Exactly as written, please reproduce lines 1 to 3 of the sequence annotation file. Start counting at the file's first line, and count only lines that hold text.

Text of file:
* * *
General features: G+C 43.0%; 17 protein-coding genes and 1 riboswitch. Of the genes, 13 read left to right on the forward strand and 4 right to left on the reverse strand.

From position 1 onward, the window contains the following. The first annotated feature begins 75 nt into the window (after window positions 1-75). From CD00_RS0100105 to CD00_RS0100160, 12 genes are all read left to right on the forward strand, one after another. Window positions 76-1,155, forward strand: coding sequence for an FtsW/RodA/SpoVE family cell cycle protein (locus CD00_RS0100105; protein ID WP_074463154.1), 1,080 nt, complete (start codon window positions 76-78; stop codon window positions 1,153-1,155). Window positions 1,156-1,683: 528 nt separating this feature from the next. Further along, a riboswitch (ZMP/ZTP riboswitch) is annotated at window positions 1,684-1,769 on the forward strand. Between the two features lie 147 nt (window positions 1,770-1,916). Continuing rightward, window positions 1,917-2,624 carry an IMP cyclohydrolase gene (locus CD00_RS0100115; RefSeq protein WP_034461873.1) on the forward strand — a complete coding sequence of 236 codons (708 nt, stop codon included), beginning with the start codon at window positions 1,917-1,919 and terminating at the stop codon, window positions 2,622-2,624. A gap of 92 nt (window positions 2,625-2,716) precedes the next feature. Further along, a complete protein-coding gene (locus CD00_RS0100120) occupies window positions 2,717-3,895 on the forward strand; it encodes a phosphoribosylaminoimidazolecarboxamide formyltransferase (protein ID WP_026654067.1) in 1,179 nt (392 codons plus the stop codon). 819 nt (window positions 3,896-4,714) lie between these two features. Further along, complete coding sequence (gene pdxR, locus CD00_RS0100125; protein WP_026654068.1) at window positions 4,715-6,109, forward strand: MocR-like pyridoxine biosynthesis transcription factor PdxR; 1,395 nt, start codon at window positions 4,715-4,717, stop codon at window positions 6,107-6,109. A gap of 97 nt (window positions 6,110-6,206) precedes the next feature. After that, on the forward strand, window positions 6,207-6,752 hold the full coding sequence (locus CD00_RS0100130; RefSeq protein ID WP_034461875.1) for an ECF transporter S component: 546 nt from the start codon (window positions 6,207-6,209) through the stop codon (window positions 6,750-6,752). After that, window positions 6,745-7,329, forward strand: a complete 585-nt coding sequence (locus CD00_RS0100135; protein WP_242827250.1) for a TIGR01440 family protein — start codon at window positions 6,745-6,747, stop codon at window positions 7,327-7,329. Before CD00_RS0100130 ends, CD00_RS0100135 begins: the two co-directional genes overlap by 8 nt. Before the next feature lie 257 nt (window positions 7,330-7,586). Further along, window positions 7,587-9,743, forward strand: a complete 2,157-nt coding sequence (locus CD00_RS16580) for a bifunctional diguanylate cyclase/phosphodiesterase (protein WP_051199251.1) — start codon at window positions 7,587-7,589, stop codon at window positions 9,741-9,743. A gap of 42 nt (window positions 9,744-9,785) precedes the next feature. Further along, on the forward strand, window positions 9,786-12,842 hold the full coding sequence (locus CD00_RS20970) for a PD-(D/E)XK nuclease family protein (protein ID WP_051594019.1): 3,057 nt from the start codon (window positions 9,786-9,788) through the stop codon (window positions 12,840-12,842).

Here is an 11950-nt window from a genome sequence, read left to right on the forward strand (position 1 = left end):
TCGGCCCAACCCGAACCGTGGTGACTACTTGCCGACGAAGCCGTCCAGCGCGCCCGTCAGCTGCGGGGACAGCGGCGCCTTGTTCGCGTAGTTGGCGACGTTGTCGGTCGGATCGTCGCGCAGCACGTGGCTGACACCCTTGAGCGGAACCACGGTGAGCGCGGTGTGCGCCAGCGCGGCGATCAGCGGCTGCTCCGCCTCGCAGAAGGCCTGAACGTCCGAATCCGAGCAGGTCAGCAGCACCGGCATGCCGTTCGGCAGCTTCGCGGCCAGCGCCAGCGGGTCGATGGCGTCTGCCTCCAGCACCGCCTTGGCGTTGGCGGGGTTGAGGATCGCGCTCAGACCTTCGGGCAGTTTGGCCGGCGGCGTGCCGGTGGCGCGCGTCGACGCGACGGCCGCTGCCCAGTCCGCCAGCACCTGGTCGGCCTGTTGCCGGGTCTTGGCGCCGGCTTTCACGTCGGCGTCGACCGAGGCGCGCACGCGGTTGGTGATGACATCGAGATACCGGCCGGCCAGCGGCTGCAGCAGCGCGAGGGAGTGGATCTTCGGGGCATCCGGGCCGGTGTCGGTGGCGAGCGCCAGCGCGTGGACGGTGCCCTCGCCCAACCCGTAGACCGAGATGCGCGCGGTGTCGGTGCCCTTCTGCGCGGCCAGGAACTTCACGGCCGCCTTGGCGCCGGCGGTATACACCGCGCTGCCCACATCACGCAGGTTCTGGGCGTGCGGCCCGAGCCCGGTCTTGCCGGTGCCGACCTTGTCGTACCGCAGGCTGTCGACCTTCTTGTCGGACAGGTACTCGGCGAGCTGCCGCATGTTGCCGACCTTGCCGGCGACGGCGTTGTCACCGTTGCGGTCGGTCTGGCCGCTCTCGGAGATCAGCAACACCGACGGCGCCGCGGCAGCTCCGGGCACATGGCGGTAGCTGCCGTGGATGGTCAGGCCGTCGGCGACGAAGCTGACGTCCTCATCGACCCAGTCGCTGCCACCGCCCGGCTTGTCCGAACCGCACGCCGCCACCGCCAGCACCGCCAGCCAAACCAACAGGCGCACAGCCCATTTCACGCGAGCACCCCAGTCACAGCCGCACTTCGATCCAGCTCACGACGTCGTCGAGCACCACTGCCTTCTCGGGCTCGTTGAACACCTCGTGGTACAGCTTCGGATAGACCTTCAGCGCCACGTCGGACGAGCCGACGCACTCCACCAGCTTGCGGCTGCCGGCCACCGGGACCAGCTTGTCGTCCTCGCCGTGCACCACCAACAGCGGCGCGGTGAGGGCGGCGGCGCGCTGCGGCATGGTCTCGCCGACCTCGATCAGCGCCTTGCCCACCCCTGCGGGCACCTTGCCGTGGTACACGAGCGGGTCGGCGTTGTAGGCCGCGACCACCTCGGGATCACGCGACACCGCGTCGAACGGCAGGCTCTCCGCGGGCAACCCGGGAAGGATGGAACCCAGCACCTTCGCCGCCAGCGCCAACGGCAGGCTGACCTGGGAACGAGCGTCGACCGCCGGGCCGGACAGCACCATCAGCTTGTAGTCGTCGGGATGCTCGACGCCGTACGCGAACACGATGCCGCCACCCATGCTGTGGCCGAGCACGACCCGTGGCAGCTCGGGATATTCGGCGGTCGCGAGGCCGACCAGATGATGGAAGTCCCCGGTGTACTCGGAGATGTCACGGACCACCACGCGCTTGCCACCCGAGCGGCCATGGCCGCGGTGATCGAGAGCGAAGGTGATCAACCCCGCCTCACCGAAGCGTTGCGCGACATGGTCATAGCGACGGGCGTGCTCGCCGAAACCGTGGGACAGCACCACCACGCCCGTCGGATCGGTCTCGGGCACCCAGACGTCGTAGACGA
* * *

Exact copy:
General features: G+C 43.0%; 17 protein-coding genes and 1 riboswitch. Of the genes, 13 read left to right on the forward strand and 4 right to left on the reverse strand.

From position 1 onward, the window contains the following. The first annotated feature begins 75 nt into the window (after window positions 1-75). From CD00_RS0100105 to CD00_RS0100160, 12 genes are all read left to right on the forward strand, one after another. Window positions 76-1,155, forward strand: coding sequence for an FtsW/RodA/SpoVE family cell cycle protein (locus CD00_RS0100105; protein ID WP_074463154.1), 1,080 nt, complete (start codon window positions 76-78; stop codon window positions 1,153-1,155). Window positions 1,156-1,683: 528 nt separating this feature from the next. Further along, a riboswitch (ZMP/ZTP riboswitch) is annotated at window positions 1,684-1,769 on the forward strand. Between the two features lie 147 nt (window positions 1,770-1,916). Continuing rightward, window positions 1,917-2,624 carry an IMP cyclohydrolase gene (locus CD00_RS0100115; RefSeq protein WP_034461873.1) on the forward strand — a complete coding sequence of 236 codons (708 nt, stop codon included), beginning with the start codon at window positions 1,917-1,919 and terminating at the stop codon, window positions 2,622-2,624. A gap of 92 nt (window positions 2,625-2,716) precedes the next feature. Further along, a complete protein-coding gene (locus CD00_RS0100120) occupies window positions 2,717-3,895 on the forward strand; it encodes a phosphoribosylaminoimidazolecarboxamide formyltransferase (protein ID WP_026654067.1) in 1,179 nt (392 codons plus the stop codon). 819 nt (window positions 3,896-4,714) lie between these two features. Further along, complete coding sequence (gene pdxR, locus CD00_RS0100125; protein WP_026654068.1) at window positions 4,715-6,109, forward strand: MocR-like pyridoxine biosynthesis transcription factor PdxR; 1,395 nt, start codon at window positions 4,715-4,717, stop codon at window positions 6,107-6,109. A gap of 97 nt (window positions 6,110-6,206) precedes the next feature. After that, on the forward strand, window positions 6,207-6,752 hold the full coding sequence (locus CD00_RS0100130; RefSeq protein ID WP_034461875.1) for an ECF transporter S component: 546 nt from the start codon (window positions 6,207-6,209) through the stop codon (window positions 6,750-6,752). After that, window positions 6,745-7,329, forward strand: a complete 585-nt coding sequence (locus CD00_RS0100135; protein WP_242827250.1) for a TIGR01440 family protein — start codon at window positions 6,745-6,747, stop codon at window positions 7,327-7,329. Before CD00_RS0100130 ends, CD00_RS0100135 begins: the two co-directional genes overlap by 8 nt. Before the next feature lie 257 nt (window positions 7,330-7,586). Further along, window positions 7,587-9,743, forward strand: a complete 2,157-nt coding sequence (locus CD00_RS16580) for a bifunctional diguanylate cyclase/phosphodiesterase (protein WP_051199251.1) — start codon at window positions 7,587-7,589, stop codon at window positions 9,741-9,743. A gap of 42 nt (window positions 9,744-9,785) precedes the next feature. Further along, on the forward strand, window positions 9,786-12,842 hold the full coding sequence (locus CD00_RS20970) for a PD-(D/E)XK nuclease family protein (protein ID WP_051594019.1): 3,057 nt from the start codon (window positions 9,786-9,788) through the stop codon (window positions 12,840-12,842).

Here is an 11950-nt window from a genome sequence, read left to right on the forward strand (position 1 = left end):